325_PracticePS8

325_PracticePS8 - Department of Economics University of...

Info iconThis preview shows pages 1–3. Sign up to view the full content.

View Full Document Right Arrow Icon
Department of Economics University of Maryland Economics 325 Intermediate Macroeconomic Analysis Practice Problem Set 8 Professor Sanjay Chugh Spring 2011 1. The Yield Curve. An important indicator of markets’ beliefs/expectations about the future path of the macroeconomy is the “yield curve,” which, simply put, describes the relationship between the maturity length of a particular bond (recall that bonds come in various maturity lengths) and the per-year interest rate on that bond. A bond’s “yield” is alternative terminology for its interest rate. A sample yield curve is shown in the following diagram: This diagram plots the yield curve for U.S. Treasury bonds that existed in markets on February 9, 2005: as it shows, a 5-year Treasury bond on that date carried an interest rate of about 4 percent, a 10-year Treasury bond on that date carried an interest rate of about 4.4 percent, and a 30-year Treasury bond on that date carried an interest rate of about 4.52 percent. Recall from our study of bond markets that prices of bonds and nominal interest rates on bonds are negatively related to each other. The yield curve is typically discussed in terms of nominal interest rates (as in the graph above). However, because of the inverse relationship between interest rates on bonds and prices of bonds, the yield curve could equivalently be discussed in terms of the prices of bonds. In this problem, you will use an enriched version of our infinite-period monetary framework from Chapter 14 to study how the yield curve is determined in the “steady state.”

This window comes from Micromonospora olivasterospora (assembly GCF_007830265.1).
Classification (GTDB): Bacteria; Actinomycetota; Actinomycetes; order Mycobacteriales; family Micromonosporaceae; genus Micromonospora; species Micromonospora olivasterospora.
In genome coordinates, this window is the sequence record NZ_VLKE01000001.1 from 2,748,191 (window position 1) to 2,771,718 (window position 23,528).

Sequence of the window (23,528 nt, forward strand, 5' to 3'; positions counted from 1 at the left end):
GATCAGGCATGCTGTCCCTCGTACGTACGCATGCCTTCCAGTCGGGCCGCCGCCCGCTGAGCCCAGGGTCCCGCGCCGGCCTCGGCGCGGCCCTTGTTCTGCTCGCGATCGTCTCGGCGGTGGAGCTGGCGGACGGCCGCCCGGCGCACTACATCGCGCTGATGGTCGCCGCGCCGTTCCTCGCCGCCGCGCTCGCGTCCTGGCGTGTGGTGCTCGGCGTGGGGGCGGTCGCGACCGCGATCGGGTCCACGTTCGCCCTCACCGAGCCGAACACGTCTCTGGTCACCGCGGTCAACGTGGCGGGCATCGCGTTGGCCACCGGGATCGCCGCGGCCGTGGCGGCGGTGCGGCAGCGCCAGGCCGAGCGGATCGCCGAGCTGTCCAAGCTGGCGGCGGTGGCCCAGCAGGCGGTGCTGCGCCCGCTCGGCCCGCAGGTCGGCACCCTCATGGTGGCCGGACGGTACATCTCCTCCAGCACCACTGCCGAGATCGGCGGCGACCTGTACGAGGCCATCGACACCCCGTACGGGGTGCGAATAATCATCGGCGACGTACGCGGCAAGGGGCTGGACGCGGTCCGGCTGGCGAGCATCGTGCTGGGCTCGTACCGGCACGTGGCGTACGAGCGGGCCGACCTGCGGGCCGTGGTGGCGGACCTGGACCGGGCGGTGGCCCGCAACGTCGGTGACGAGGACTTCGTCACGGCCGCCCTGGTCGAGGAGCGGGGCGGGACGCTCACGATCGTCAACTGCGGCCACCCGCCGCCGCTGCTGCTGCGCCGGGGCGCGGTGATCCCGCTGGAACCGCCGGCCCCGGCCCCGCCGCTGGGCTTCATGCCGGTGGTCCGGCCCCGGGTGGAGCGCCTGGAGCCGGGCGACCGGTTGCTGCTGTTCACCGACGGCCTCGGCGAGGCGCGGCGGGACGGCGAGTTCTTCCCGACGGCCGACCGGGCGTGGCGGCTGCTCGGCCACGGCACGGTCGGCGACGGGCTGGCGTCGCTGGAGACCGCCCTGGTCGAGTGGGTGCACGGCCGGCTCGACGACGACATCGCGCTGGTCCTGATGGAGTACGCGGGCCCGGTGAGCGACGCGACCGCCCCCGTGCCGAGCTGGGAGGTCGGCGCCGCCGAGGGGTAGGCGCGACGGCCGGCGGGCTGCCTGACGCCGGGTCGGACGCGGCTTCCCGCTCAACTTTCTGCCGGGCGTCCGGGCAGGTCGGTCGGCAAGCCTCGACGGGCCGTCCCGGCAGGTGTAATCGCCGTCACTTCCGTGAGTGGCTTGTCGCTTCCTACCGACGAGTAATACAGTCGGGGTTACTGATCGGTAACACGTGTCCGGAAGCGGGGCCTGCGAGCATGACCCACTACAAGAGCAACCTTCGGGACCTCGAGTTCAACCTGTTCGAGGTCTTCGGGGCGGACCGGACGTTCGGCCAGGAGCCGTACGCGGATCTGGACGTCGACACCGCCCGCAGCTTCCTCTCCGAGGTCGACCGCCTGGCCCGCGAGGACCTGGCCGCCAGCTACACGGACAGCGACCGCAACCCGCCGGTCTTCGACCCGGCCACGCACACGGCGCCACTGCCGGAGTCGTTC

Background image of page 1

Info iconThis preview has intentionally blurred sections. Sign up to view the full version.

View Full DocumentRight Arrow Icon
2 Rather than assuming the representative consumer has only one type of bond (a one-period bond) he can purchase, we will assume the representative consumer has several types of bonds he can purchase – a one-period bond, a two-period bond, and, in the later parts of the problem, a three- period bond. Let’s start just with two-period bonds. We will model the two-period bond in the simplest possible way: in period t , the consumer purchases TWO t B units of two-period bonds, each of which has a market price , bTWO t P and a face value of one (i.e., when the two-period bond pays off, it pays back one dollar).
Background image of page 2
Image of page 3
This is the end of the preview. Sign up to access the rest of the document.

This document was uploaded on 11/01/2011 for the course ECON 325 at Maryland.

Page1 / 4

325_PracticePS8 - Department of Economics University of...

This preview shows document pages 1 - 3. Sign up to view the full document.

View Full Document Right Arrow Icon
Ask a homework question - tutors are online